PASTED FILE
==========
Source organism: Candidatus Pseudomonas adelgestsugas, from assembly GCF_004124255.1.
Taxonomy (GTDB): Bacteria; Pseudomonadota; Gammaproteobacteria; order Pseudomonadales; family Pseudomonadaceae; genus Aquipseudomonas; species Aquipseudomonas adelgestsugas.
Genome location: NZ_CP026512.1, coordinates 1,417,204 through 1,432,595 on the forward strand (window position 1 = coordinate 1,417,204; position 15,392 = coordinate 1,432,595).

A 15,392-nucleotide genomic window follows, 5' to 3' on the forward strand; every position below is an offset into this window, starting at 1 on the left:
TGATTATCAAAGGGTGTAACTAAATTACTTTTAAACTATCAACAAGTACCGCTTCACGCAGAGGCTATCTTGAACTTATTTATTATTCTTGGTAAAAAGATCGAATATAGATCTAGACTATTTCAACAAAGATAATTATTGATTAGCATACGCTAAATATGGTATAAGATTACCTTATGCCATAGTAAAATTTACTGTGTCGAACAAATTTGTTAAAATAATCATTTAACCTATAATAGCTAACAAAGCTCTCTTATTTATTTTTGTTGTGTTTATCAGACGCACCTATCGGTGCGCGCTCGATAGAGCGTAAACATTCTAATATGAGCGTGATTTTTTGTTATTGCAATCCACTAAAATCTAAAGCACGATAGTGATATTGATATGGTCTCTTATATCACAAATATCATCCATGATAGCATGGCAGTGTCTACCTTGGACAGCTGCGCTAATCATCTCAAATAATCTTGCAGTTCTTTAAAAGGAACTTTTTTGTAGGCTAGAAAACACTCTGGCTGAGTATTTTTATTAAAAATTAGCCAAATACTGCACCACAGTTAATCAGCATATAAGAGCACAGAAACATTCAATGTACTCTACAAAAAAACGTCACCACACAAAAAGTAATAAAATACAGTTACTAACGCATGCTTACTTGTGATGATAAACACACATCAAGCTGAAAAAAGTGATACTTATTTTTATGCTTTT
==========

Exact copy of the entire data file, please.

Source organism: Candidatus Pseudomonas adelgestsugas, from assembly GCF_004124255.1.
Taxonomy (GTDB): Bacteria; Pseudomonadota; Gammaproteobacteria; order Pseudomonadales; family Pseudomonadaceae; genus Aquipseudomonas; species Aquipseudomonas adelgestsugas.
Genome location: NZ_CP026512.1, coordinates 1,417,204 through 1,432,595 on the forward strand (window position 1 = coordinate 1,417,204; position 15,392 = coordinate 1,432,595).

A 15,392-nucleotide genomic window follows, 5' to 3' on the forward strand; every position below is an offset into this window, starting at 1 on the left:
TGATTATCAAAGGGTGTAACTAAATTACTTTTAAACTATCAACAAGTACCGCTTCACGCAGAGGCTATCTTGAACTTATTTATTATTCTTGGTAAAAAGATCGAATATAGATCTAGACTATTTCAACAAAGATAATTATTGATTAGCATACGCTAAATATGGTATAAGATTACCTTATGCCATAGTAAAATTTACTGTGTCGAACAAATTTGTTAAAATAATCATTTAACCTATAATAGCTAACAAAGCTCTCTTATTTATTTTTGTTGTGTTTATCAGACGCACCTATCGGTGCGCGCTCGATAGAGCGTAAACATTCTAATATGAGCGTGATTTTTTGTTATTGCAATCCACTAAAATCTAAAGCACGATAGTGATATTGATATGGTCTCTTATATCACAAATATCATCCATGATAGCATGGCAGTGTCTACCTTGGACAGCTGCGCTAATCATCTCAAATAATCTTGCAGTTCTTTAAAAGGAACTTTTTTGTAGGCTAGAAAACACTCTGGCTGAGTATTTTTATTAAAAATTAGCCAAATACTGCACCACAGTTAATCAGCATATAAGAGCACAGAAACATTCAATGTACTCTACAAAAAAACGTCACCACACAAAAAGTAATAAAATACAGTTACTAACGCATGCTTACTTGTGATGATAAACACACATCAAGCTGAAAAAAGTGATACTTATTTTTATGCTTTT